earth hour

earth hour

Written By

Erin Boyle

Tonight is Earth Hour. At 8:30 pm, people across the globe will turn off their lights, together. According to its website, Earth Hour has grown to be the “single, largest, mass participation event in the world,” since it began in 2007. Every year on March 23, individuals, families, corporations, and even entire municipalities pledge to turn off their non-essential lights for one hour in a demonstration of a global commitment to changing the way we treat our planet. Whether you decide to spend a quiet hour in the dark by yourself, or motivate your entire neighborhood to turn off their lights along with you, Earth Hour is an important reminder that even small actions can go a long way.

Here are a few ideas for celebrating Earth Hour:
1. Invite your neighbors to join you. Pledging to turn off your lights for an hour is a powerful act in its own right, but encouraging your neighbors to join the challenge is even more inspiring.  How empowering would it be to see your entire neighborhood go dark at the same time, and on purpose?
2. Host a neighborhood game night. Sometimes in big cities it takes the power going out for neighbors to get to know each other. I like the idea of creating the occasion through a self-imposed blackout. Once you get your neighbors to sign on to the challenge, invite them over for friendly game of cards, by candlelight of course.
3. Take a walk. Going out to dinner during Earth Hour feels a little bit like cheating, but using the time to take a nighttime stroll sounds just right to me. I plan to take a walk to see the Empire State Building powered down.
4. Go star-gazing. If you’re lucky enough to live in a place where you can still see the constellations on a dark night, take the opportunity to remind yourself of the night sky. Gather some friends and some warm blankets and lie underneath the stars. First one to spot the Big Dipper wins!
5. Read by flashlight. Staying up late to read with a flashlight will forever remind me of camping trips I went on as a child. If you have friends with small children, consider recreating some of that magic and host a story hour in your home during Earth Hour. Build a fort, gather a few good picture books and turn on those flashlights. Flashlight tag not required, but encouraged!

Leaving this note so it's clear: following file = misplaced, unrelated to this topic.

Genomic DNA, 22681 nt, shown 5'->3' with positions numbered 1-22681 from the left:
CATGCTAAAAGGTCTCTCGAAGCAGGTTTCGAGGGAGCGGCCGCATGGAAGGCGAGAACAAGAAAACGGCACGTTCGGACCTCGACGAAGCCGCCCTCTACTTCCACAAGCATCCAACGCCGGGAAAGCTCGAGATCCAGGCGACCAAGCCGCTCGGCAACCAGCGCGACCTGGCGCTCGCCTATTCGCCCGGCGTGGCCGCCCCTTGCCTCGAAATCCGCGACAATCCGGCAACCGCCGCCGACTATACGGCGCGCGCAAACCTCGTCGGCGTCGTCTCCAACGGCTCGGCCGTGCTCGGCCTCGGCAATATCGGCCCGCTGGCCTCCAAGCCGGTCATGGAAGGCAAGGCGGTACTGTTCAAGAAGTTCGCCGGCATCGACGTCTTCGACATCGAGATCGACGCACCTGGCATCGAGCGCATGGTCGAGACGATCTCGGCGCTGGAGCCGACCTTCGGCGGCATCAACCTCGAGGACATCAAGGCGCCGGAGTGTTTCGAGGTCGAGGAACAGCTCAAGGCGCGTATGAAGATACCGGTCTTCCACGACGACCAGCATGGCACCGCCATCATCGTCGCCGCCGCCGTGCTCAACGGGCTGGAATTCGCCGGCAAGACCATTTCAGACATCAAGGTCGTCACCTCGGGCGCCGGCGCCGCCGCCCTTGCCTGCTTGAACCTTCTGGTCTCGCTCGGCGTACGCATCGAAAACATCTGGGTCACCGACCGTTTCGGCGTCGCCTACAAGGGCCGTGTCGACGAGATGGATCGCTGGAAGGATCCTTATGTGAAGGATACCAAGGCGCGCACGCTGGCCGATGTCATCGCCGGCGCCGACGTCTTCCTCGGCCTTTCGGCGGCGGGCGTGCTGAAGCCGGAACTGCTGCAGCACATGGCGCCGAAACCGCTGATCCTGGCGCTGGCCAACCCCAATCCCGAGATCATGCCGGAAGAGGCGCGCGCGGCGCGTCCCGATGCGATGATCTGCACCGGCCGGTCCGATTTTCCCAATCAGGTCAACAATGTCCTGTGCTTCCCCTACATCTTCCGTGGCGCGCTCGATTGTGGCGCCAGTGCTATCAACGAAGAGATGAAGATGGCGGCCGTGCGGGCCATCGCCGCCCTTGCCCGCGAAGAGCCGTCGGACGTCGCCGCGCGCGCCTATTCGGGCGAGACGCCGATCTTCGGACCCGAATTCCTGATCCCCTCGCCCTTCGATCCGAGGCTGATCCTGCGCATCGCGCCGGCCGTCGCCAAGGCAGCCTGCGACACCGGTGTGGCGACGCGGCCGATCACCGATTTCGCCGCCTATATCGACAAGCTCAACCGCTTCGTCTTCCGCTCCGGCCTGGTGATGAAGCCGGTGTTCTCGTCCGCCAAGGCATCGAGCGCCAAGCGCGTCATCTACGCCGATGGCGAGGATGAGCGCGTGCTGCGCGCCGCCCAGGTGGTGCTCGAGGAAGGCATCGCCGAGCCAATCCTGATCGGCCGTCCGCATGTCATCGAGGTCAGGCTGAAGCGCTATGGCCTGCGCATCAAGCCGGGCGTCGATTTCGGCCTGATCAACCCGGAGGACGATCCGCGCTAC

6. Eat dinner by candlelight. If you time things just right, you can have dinner prepared and on the table before turning out the lights. Spending an hour eating dinner by candlelight sounds pretty luxurious to me. I might just have to impose a lights-out hour every night of the week.

Interested in making a hurricane candleholder like mine for Earth Hour? Here’s what you’ll need:

1 liter-sized Weck cylinder jar
1 ¼ liter-sized Weck cylinder jar
beeswax votive
wax flowers (wax flowers are small, sturdy, and pine-scented so I like them best)

Weck canning jars seem to have endless uses. Because the glass is tempered for the high-heat of canning, the jars are perfect for housing candles when they’re not filled with delicious jams and fruit! I placed one ¼ liter-sized jar inside a liter-sized cylinder to make my hurricane lamp.

Inside the larger cylinder jar, I poured just about an inch of water and tucked wax flower stems into the water in the space between the two jars. The result is a kind of cylindrical frame for the wax flowers! Don’t worry: the ¼ liter jar is tall enough that there’s not a risk of the petals burning, instead you get beautiful shadows as the candlelight shines through the flower petals.